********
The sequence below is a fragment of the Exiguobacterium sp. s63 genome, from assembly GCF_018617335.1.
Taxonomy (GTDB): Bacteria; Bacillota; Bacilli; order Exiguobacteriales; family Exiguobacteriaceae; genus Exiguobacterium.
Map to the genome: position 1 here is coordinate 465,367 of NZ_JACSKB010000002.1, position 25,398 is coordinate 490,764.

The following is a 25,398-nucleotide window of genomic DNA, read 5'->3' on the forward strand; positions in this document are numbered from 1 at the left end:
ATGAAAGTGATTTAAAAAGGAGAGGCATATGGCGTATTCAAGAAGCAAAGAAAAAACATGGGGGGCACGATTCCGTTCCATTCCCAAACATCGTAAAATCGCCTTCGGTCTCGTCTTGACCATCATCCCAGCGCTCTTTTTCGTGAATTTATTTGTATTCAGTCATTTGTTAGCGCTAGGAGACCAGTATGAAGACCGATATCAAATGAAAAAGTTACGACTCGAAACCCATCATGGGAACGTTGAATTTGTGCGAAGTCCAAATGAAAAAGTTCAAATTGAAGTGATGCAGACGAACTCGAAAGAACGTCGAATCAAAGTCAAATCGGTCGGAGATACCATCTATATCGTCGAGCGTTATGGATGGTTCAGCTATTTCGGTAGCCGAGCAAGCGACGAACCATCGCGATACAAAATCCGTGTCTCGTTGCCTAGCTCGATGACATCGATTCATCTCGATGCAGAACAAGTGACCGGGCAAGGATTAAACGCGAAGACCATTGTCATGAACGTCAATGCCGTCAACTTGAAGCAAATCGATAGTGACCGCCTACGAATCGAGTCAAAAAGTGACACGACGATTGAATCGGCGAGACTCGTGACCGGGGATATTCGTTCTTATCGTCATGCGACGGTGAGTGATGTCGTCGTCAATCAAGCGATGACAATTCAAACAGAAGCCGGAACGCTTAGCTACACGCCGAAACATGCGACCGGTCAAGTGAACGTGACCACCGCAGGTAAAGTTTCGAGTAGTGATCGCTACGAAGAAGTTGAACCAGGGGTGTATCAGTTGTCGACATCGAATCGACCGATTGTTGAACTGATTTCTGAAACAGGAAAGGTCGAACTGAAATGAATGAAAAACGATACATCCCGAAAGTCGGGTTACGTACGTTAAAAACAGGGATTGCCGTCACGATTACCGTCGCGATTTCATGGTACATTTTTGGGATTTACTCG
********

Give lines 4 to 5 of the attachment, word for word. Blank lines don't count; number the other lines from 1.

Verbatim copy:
The following is a 25,398-nucleotide window of genomic DNA, read 5'->3' on the forward strand; positions in this document are numbered from 1 at the left end:
ATGAAAGTGATTTAAAAAGGAGAGGCATATGGCGTATTCAAGAAGCAAAGAAAAAACATGGGGGGCACGATTCCGTTCCATTCCCAAACATCGTAAAATCGCCTTCGGTCTCGTCTTGACCATCATCCCAGCGCTCTTTTTCGTGAATTTATTTGTATTCAGTCATTTGTTAGCGCTAGGAGACCAGTATGAAGACCGATATCAAATGAAAAAGTTACGACTCGAAACCCATCATGGGAACGTTGAATTTGTGCGAAGTCCAAATGAAAAAGTTCAAATTGAAGTGATGCAGACGAACTCGAAAGAACGTCGAATCAAAGTCAAATCGGTCGGAGATACCATCTATATCGTCGAGCGTTATGGATGGTTCAGCTATTTCGGTAGCCGAGCAAGCGACGAACCATCGCGATACAAAATCCGTGTCTCGTTGCCTAGCTCGATGACATCGATTCATCTCGATGCAGAACAAGTGACCGGGCAAGGATTAAACGCGAAGACCATTGTCATGAACGTCAATGCCGTCAACTTGAAGCAAATCGATAGTGACCGCCTACGAATCGAGTCAAAAAGTGACACGACGATTGAATCGGCGAGACTCGTGACCGGGGATATTCGTTCTTATCGTCATGCGACGGTGAGTGATGTCGTCGTCAATCAAGCGATGACAATTCAAACAGAAGCCGGAACGCTTAGCTACACGCCGAAACATGCGACCGGTCAAGTGAACGTGACCACCGCAGGTAAAGTTTCGAGTAGTGATCGCTACGAAGAAGTTGAACCAGGGGTGTATCAGTTGTCGACATCGAATCGACCGATTGTTGAACTGATTTCTGAAACAGGAAAGGTCGAACTGAAATGAATGAAAAACGATACATCCCGAAAGTCGGGTTACGTACGTTAAAAACAGGGATTGCCGTCACGATTACCGTCGCGATTTCATGGTACATTTTTGGGATTTACTCG